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Fiber artist: Tatyana Fedorikhina

Micro-macrame is nothing like the macrame from the 70s!  Although it may use many of the same basic knots, tell me that you ever saw pieces that looked this good back then ;-)

Tatyana Fedorikhina makes jaw-droppingly beautiful pieces, as you can see from these pictures here.  Some of her pieces are for sale in her Etsy shop, and if you are interested in learning how to make pieces like these, visit her at Jewelry Lessons for instructions!  Tatyana writes:

I am good at breaking needles, pricking my fingers till they bleed, and ripping nylon thread meant to withstand a 30 pound test. If I see a washer or a gear that fell off somebody’s old bike on the road, I pick it up for my “stash”. In a word, I practice micro-macramé.

Micro-macramé is an art form akin sculpture because it is three-dimensional. The work plane evolves under my fingers, rubbing them hard and forming calluses. It is different from sculpture because I am creating the medium I work with - the fabric of the art: the cords, netting, and the knots, which are formed into a desired shape. I use silk, nylon, hemp, and cotton thread combined with a variety of semi-precious stones and beads. All my pieces are three-dimensional. When I took figure drawing at CSUN (Northridge), my instructor told me that I have a good sense of volume - no doubt it has been developed during my macramé work. It is a misconception that people who cannot paint or draw cling to crafts. I love drawing, but micro-macramé allows me to create wearable art, so I can take my self-expression with me wherever I go.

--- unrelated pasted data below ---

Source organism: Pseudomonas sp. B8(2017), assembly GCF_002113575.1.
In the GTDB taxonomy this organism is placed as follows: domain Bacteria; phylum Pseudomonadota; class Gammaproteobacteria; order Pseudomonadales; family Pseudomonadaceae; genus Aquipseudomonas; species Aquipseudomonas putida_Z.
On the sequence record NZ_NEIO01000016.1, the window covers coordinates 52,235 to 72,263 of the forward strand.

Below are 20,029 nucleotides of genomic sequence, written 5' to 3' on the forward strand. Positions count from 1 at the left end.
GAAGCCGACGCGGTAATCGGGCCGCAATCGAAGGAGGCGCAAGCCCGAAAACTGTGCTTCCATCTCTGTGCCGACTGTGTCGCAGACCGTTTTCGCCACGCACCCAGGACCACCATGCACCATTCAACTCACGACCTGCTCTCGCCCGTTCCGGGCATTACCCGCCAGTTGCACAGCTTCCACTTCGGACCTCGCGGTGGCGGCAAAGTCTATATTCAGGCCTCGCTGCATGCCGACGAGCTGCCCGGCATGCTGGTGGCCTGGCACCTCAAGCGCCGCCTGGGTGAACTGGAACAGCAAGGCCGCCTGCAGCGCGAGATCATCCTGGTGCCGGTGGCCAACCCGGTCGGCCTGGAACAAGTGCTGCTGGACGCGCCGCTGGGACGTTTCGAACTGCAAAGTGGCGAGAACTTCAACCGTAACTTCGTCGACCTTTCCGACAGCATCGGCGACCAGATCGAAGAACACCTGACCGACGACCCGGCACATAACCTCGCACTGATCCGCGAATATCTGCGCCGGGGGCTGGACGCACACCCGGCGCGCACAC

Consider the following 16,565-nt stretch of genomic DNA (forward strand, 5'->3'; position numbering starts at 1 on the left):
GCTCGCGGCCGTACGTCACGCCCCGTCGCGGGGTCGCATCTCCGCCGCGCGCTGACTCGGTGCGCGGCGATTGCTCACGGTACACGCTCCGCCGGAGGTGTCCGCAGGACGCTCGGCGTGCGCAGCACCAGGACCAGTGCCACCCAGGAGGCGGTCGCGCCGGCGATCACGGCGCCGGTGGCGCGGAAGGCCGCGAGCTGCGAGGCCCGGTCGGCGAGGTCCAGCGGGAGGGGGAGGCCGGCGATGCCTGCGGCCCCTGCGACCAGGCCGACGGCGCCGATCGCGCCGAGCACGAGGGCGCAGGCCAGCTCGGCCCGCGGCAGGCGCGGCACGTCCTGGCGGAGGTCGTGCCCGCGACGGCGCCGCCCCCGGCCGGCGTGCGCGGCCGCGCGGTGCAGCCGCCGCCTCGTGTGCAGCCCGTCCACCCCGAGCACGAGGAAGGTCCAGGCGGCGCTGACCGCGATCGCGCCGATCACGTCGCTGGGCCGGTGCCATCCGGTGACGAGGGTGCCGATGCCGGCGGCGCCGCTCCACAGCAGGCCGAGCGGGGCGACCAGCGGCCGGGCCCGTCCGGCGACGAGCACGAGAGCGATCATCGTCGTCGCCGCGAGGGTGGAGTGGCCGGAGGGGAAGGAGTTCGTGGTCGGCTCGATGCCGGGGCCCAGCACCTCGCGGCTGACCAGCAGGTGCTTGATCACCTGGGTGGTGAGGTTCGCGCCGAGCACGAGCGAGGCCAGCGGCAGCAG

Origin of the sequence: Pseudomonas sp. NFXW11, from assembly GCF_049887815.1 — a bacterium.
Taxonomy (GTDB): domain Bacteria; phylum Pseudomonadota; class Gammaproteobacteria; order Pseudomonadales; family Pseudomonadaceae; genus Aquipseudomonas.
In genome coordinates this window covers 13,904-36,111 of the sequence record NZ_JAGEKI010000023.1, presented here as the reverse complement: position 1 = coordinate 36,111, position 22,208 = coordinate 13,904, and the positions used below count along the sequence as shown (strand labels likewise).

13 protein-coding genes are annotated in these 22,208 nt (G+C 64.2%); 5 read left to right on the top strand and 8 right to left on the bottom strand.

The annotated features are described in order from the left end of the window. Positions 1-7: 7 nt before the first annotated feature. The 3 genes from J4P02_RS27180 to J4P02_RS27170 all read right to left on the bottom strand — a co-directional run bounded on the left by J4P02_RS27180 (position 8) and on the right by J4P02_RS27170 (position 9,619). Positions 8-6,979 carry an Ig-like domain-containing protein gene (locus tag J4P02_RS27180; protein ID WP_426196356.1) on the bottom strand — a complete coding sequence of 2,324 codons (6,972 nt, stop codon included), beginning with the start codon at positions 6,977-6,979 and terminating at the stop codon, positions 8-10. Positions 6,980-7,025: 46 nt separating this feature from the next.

Beading and micro-macramé provide an opportunity for me to explore my creativity. I love the feeling of looking at a completed project and thinking, "Did I make this?" The project comes together subconsciously. All of a sudden I have an idea, and I do not know where it came from. I know what influences me: the work of other beaders and macramé artists, such as Tatiana Van Iten, Joan Michaels Paque, Fran Stone, flowers that I grow and admire, and the desire to feel like a princess. Yes, it sounds childish, but when I hear complements from friends about my necklaces, I feel special, and this is probably what drives my desire to create yet another piece. It is similar to creating an alternate reality filled with beauty and perfection.

Sometimes, the ideas come to mind when I am reading an article for work, and I start drawing on the article itself. Then, a few months later, when I return to the article, I discover my drawing and think, "Wow, that's a great idea, I should really make this." It's a great feeling, when I have more ideas than I can possibly implement. I hope this feeling never goes away.

I experimented with several mediums over the summer, but I have now returned to micro-macramé – my true passion.

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Oh my - that yellow one is just gorgeous!
Unknown said…
I am one of those fiber artists from the 70's and I take exception to your comment: "Micro-macrame is nothing like the macrame from the 70s! Although it may use many of the same basic knots, tell me that you ever saw pieces that looked this good back then ;-)" Take a look at Joan Michaels Paque. Considering we did not have the wonderful materials we have today, our work in the 70's made "fiber art" a viable art form for others to follow.